Monday, March 14, 2011

Boundless Love

After a long hiatus, there were two posts from me yesterday. And if those weren't enough, here goes one more! J You must be wondering what’s up with me: long silence and then this sudden burst of activity on my blog. Well, it’s Spring Break! So, I am not teaching any classes this week. And because all undergrads are out of town, I am not running any of my research experiments either. So that does give me some spare time to relax and play.

But today’s post is not about fun. It’s in respect of the lives that have been lost in the huge earthquake and destructive tsunami that hit Japan three days ago. Although it was one of the strongest earthquakes in the past century, I didn't realize the extent of human loss until I read the headlines this morning that over 10,000 were feared dead in Japan. That was just a statistic, but the number 10,000 bought back memories of the super-cyclone that had hit my then hometown of Paradeep in 1999. There were over 10,000 dead in that disaster as well. The number 10,000 reminded me of the piles of dead bodies that I had witnessed in Paradeep then. Witnessing a disaster first hand is never the cheap thrill that you get from watching a Hollywood disaster movie. When you witness a disaster first hand, you come face to face with the ephemerality of life. It touches you at such a visceral level that you can never completely forget the experience. Actually, I don’t want to forget that experience, or for that matter, any other suffering that I experienced in life, because these sufferings gave me a deep appreciation of the wonderful things I have in my life. They help me empathize with other people’s suffering. And most importantly they make me realize that the present moment is all that I have with me. There is absolutely no guarantee of tomorrow! So, I want to live my life fully now, in the very present moment. People waste their entire lives longing for the past or worrying about the future. I have done a lot of that myself. But I don’t want to do that anymore. That’s what I have learnt from my own and others' suffering. In essence, what I am saying is disasters will happen, both at individual level and at collective level. They are inevitable. But we can learn to live our present moments filled with the positive energy of love and compassion. If we don’t succeed in doing that then we have literally learnt nothing!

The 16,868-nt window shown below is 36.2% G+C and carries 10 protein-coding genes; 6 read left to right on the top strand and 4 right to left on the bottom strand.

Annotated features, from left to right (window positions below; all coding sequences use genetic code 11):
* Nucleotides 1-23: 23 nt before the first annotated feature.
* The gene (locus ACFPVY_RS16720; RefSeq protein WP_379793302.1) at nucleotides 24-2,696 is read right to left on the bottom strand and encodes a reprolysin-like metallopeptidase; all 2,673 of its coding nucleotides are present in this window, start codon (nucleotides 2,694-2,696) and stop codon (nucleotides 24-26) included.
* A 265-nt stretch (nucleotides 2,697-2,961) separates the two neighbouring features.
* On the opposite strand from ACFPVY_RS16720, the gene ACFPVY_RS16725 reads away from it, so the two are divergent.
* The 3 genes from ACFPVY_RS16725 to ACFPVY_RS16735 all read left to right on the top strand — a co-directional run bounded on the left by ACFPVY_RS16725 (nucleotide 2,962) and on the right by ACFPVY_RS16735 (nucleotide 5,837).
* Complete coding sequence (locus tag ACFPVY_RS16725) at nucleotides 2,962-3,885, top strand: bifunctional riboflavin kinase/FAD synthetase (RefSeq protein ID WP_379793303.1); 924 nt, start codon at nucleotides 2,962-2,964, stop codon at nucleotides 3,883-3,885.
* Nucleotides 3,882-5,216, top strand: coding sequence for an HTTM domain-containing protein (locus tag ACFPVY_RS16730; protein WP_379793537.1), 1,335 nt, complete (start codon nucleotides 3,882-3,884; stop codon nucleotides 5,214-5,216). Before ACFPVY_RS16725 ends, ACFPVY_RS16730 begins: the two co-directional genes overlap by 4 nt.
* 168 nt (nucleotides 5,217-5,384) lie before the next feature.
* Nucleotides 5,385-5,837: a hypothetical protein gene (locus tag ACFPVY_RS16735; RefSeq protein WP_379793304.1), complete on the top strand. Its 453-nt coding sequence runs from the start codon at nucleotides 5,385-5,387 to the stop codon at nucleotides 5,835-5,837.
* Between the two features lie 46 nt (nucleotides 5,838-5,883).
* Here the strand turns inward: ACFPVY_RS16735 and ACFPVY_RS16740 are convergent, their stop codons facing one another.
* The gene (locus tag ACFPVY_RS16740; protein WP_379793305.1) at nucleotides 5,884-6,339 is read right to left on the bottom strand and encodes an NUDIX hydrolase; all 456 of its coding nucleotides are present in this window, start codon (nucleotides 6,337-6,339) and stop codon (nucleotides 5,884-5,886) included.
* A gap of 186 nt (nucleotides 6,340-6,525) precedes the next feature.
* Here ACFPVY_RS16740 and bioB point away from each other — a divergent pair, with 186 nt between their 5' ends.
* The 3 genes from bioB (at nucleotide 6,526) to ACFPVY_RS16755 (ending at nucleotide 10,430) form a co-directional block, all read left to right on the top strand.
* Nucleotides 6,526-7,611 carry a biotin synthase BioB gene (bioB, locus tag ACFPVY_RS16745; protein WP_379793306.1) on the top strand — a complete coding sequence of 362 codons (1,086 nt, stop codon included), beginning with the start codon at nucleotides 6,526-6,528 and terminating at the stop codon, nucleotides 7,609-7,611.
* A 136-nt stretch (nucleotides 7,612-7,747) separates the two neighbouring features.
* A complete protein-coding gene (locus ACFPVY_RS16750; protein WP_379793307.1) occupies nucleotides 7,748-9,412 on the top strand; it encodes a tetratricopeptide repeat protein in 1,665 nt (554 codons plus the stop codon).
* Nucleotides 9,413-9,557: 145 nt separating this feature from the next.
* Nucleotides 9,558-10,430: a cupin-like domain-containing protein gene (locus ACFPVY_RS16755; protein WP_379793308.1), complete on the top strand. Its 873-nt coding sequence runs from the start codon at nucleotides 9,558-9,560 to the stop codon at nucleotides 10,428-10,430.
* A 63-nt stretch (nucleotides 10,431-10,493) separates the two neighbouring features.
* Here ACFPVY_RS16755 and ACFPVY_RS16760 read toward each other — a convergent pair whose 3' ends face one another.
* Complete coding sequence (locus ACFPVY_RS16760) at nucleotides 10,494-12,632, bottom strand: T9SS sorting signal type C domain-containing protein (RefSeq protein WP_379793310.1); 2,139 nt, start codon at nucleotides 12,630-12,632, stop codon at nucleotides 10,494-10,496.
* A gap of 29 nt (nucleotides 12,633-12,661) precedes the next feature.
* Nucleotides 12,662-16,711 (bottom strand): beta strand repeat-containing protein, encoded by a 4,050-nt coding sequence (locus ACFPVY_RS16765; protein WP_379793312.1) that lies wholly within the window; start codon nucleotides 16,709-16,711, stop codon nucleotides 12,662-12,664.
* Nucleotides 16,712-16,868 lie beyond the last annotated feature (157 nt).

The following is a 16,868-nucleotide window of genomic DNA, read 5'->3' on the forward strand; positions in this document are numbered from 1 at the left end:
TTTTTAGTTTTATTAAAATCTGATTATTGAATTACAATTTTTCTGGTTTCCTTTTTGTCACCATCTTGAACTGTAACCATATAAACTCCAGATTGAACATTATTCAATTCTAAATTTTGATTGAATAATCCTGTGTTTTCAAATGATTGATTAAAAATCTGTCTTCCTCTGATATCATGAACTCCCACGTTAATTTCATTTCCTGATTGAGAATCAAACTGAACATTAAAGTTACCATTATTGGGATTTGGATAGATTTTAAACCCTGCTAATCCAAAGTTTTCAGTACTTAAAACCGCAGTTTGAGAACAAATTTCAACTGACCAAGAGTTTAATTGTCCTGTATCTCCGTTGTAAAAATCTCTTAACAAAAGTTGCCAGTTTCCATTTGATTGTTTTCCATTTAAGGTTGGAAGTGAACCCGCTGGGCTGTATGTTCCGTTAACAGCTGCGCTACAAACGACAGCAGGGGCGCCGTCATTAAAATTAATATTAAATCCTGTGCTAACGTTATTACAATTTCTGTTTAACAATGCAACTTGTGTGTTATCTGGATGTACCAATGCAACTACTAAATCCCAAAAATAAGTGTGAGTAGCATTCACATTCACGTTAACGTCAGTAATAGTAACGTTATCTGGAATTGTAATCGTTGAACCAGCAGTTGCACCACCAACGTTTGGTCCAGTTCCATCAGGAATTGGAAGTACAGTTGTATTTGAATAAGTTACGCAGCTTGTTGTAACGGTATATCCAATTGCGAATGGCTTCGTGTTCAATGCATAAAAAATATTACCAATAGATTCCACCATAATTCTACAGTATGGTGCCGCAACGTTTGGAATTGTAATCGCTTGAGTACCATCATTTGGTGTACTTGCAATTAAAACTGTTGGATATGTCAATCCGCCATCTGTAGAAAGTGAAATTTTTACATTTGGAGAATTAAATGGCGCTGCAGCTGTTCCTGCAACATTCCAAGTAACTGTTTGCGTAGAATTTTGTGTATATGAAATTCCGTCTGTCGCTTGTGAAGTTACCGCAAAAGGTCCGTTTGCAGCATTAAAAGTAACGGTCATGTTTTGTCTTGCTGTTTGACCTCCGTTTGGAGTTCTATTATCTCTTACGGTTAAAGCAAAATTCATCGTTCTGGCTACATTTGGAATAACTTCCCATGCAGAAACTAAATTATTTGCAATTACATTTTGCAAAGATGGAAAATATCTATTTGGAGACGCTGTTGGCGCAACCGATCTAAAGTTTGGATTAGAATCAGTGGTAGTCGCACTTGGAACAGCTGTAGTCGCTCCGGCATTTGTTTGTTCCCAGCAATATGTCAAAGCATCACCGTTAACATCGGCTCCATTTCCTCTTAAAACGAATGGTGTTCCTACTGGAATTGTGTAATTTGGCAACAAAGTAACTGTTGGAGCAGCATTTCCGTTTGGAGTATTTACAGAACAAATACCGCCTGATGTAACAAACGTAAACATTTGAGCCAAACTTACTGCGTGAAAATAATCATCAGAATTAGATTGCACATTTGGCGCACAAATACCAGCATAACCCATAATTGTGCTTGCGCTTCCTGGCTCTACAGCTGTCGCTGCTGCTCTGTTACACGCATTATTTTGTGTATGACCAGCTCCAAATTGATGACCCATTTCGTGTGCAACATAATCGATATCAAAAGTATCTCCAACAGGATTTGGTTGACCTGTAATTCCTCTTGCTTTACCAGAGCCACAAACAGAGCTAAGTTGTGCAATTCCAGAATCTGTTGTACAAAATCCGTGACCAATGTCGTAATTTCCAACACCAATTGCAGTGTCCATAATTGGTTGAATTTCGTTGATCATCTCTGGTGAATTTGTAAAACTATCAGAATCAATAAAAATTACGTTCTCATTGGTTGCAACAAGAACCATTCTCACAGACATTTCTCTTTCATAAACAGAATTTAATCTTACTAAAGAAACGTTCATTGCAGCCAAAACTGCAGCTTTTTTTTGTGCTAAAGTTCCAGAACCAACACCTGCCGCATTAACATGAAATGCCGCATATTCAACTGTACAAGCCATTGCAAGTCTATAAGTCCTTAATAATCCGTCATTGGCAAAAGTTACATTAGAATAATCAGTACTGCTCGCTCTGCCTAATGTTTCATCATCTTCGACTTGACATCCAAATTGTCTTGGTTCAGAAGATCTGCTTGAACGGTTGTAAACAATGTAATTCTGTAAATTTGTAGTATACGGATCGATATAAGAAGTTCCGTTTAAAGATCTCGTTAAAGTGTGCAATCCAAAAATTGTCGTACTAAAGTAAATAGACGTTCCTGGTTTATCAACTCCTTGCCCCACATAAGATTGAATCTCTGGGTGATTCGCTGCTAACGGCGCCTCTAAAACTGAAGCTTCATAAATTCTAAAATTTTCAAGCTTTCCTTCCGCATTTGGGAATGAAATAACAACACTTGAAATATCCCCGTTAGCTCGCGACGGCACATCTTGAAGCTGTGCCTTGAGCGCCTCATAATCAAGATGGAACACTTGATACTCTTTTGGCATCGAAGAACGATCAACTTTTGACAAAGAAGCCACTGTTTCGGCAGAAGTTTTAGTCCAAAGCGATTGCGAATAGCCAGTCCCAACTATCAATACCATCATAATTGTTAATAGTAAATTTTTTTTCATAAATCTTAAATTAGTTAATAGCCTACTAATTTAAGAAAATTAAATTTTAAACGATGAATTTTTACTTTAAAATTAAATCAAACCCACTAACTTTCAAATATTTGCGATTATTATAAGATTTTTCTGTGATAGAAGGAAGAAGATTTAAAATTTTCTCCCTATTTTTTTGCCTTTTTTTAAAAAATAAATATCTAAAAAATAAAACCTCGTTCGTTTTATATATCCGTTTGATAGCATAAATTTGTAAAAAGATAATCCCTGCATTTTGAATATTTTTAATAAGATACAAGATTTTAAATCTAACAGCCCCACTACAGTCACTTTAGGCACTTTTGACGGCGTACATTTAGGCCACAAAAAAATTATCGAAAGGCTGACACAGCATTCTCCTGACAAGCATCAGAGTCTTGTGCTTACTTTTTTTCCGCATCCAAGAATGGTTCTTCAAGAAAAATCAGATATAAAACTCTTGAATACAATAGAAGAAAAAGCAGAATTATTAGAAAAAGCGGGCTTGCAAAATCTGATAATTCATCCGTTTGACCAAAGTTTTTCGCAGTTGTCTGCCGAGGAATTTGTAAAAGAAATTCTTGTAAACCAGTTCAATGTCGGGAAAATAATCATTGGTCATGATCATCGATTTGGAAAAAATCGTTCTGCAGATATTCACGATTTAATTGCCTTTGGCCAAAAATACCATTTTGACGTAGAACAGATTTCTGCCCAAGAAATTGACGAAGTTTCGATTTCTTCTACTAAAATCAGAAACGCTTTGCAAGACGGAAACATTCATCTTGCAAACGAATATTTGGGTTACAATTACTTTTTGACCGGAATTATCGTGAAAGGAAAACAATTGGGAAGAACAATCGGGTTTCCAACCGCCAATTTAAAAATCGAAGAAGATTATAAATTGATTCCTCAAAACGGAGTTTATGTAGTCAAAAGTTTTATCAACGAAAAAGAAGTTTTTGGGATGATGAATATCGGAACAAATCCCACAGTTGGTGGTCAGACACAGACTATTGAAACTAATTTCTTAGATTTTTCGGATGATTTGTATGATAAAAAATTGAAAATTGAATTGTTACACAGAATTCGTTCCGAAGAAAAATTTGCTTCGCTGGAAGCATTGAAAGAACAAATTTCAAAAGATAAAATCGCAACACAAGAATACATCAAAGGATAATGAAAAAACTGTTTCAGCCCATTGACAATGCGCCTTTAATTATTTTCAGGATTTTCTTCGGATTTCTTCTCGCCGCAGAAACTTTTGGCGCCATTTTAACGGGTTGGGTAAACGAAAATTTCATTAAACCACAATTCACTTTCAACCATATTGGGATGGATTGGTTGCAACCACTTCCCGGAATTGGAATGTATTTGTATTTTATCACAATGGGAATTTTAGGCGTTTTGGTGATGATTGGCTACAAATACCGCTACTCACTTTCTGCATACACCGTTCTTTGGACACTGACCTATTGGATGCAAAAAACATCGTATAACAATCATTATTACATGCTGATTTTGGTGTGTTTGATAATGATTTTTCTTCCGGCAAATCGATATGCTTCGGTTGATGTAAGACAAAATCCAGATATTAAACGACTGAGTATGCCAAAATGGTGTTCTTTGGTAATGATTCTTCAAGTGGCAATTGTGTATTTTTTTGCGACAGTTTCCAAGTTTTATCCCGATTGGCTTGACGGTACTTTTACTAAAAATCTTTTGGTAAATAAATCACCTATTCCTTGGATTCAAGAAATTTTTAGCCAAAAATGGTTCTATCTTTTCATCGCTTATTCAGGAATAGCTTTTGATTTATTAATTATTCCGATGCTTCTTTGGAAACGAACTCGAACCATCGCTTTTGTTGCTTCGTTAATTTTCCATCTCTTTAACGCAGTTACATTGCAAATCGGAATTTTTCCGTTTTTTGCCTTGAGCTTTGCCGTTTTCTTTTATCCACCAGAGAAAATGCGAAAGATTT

So, let me finish today’s post with a small love song. It’s an Oriya song that I had heard on the radio when I was a kid. I recently sung it for my mom on Skype. She loved it! The lyrics of the song express gratitude to the mother for her boundless love. When talking about mother, I don’t know if the poet is referring to the physical mother or the divine mother. In either case, the song applies to me, because I feel eternal gratitude to both.

Song Title: Maa Tume Mamatara
Movie: Ulka.
Lyricist: Sachi Mohanty
Music Composer: Raju Mishra
Original Singer: Suresh Wadekar

Lyrics Translation

Mother, the extent of your love,
Is like that of the endless ocean.
Mother, for us,
You are the God of our temple.
(In Hindu philosophy, sometimes our body is referred to as the temple. By referring to love as God, the poet is saying that love is the energy force of life.)

Your love is,
The cause of the brightness in our life.
You erase the darkness of the moonless night,
By filling our hearts with fragrant flowers.
You are the epitome of love,
You are a perennial stream of love.

What my eyes have witnessed,
Is only your love and devotion.
You cry in our pain,
And make deals for our happiness.
Only when you see smile in our faces,
Your mind rests in peace.
With your blessings, Oh Mother,
May we live in happiness and laughter.


  1. Mothers divine Play... the beloved son cannot escape her love and compassion for long.

  2. Thank you very much for those endearing words, Aparna. :)

  3. PAresh Bhai mate MP3 milipariba ki ??? nahele lyric ta tike share karibe....

    mu mo maa ku gift debi ....

    u can send me here